Ever get jealous of Mr Whitham’s seemingly endless days of fun? Well you can relax, because by anyone’s standards James has been a one-man calamity zone this month!
I don’t know whether it’s just bad luck or fate that’s punishing us for something, but this month, everything me or the missus touched seamed to turn to shit !
It all started to go wrong when I was asked to go to Donington with a mate of mine to help him get up to speed on his new supersports bike. Johnny has entered this years Manx Grand Prix and to qualify for his “mountain license” he needs to compete in six club meetings and get a signature for each to say he’s finished in the top half of the field. He’s done some racing a few years back, and although I’m fairly sure he could qualify quite easily anyway, he wanted me to give him a few pointers at a couple of trackdays...Just to make sure.
I borrowed an R1 Yamaha and off we set in Johnny’s van for a day of coaching. Even though it was cold and blustery, as you’d expect in February the forecast was for the weather to deteriorate as the day went on so we were keen to get out on track as soon as possible. By the third session it had started to spit and a lot of people, including Johnny had decided to come into the pits to see which way it was going to go. 20 minutes later it hadn’t got any worse, and although there were definitely spots of rain in the air the track surface didn’t seem to be getting wet at all.
My student was a bit nervous so I told him I’d do a couple of laps to assess the track conditions. The track looked dry and there still felt to be a reasonable amount of grip to be had...So I pulled in and delivered a peptalk about how this was “mental” rain...i.e. it existed mostly in the mind because the wind was drying the surface as fast as the rain was landing and we should go out and do some more laps .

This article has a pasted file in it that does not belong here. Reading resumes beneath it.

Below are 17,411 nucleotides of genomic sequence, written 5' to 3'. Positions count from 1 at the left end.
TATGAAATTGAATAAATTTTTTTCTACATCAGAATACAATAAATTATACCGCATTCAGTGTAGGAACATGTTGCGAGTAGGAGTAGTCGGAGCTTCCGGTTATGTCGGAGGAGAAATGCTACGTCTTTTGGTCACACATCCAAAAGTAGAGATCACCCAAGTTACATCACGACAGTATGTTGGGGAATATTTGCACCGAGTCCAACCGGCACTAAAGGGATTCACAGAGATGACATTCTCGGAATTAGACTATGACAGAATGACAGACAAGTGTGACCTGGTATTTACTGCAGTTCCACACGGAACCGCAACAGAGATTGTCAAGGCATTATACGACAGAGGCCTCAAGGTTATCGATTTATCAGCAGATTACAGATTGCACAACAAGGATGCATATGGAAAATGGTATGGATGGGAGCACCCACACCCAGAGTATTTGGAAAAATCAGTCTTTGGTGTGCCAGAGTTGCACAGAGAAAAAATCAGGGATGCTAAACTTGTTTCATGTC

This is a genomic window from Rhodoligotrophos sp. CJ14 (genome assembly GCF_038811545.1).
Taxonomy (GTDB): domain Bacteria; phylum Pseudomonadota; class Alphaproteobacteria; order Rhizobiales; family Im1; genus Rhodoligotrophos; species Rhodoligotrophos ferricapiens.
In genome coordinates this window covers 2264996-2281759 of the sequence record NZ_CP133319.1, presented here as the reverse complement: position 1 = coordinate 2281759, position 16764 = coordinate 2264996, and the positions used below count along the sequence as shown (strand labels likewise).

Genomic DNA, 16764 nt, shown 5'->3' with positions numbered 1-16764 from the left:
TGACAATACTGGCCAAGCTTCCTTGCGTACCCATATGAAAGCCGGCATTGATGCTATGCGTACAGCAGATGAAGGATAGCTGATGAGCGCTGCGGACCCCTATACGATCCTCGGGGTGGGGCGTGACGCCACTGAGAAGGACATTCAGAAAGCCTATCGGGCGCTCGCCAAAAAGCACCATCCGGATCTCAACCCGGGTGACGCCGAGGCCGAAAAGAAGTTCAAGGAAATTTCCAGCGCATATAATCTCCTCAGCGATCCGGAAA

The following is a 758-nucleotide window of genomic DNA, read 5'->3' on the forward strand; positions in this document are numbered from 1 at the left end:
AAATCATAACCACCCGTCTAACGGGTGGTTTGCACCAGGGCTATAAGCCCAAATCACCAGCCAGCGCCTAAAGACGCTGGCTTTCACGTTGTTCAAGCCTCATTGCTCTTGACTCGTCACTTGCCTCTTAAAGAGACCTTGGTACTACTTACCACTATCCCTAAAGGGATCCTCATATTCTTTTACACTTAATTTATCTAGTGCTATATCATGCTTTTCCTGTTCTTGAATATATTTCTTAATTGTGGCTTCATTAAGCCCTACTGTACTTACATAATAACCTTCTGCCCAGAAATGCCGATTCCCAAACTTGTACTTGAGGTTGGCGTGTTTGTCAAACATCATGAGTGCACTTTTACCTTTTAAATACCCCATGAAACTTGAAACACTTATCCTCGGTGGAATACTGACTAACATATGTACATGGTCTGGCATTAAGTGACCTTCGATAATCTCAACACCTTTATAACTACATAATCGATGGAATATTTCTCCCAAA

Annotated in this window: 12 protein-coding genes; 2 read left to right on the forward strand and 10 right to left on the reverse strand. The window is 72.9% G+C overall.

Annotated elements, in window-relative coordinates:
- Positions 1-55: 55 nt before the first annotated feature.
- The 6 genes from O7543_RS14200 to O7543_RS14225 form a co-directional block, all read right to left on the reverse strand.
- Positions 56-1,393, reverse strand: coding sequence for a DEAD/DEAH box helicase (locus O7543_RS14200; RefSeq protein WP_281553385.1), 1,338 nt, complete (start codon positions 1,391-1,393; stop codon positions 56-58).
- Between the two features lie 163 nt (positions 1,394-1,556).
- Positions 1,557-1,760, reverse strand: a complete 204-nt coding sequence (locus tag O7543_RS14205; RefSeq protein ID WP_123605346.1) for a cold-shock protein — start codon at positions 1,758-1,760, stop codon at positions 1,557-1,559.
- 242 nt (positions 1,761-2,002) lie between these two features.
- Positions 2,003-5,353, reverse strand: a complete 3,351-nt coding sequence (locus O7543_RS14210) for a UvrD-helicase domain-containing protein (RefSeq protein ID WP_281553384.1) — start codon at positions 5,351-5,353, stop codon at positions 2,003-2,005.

Two laps after going back out, just as I was starting to think the tyres would have some heat in ’em I opened the gas coming out of Redgate and the rear stepped out, then gripped and before I could say “oh bugger” it’d flicked me over the top. Funny thing was, once I was in mid-air I seamed to have loads of time to think about things...how I would have to tell Shoey about his R1 being a different shape...how I would have to endure the “walk of shame” up a pitlane full of punters with grass sods hanging out of my leathers and how I was getting a bit old for all this nonsense.
News of this embarrassing episode spread faster than the bubonic plague...even as I’m getting changed out of my trashed leathers texts are flooding in...everything from “the old magic’s still there then ?” to “did he spot your deliberate mistake?”...mates eh...
In my defence, before I throw myself on the mercy of the court I have to say that conditions were tricky, and if you discount off-roaders and the Goodwood gatepost debacle it’s been seven years since I crashed a bike. In a weird kind of way it’s good to know that I still bounce !
On arriving back at home one day I got out of my car and neglected to apply the hand-brake properly...or leave the car in gear...and with a drive as steep as ours this is always going to end badly.
As I clicked the kettle on to make myself a nice cup o’ tea I heard a crunching sound and then a couple of seconds later a car alarm going off...my car alarm! The errant motor had gone down my drive, through a dry stone wall, down a two foot drop and onto my decking.
The third mechanical trauma I encountered was the clutch falling apart on Andreas horsebox. As “sods law” dictates it happened during morning rush-hour with a horse in the back.
I had to borrow another horsebox, struggle through the traffic jam that we’d caused and help Andrea swap the by now very nervous “Patsy” from one wagon to the other. Then I put the thing in bottom gear, left the hazards on, turned the key, the engine fired and off we went at 4mph. The hardest part was timing the traffic lights so I didn’t have to stop...Oh, and putting up with the wrath of the other road users. If you were caught in the mayhem that morning I apologise . . .
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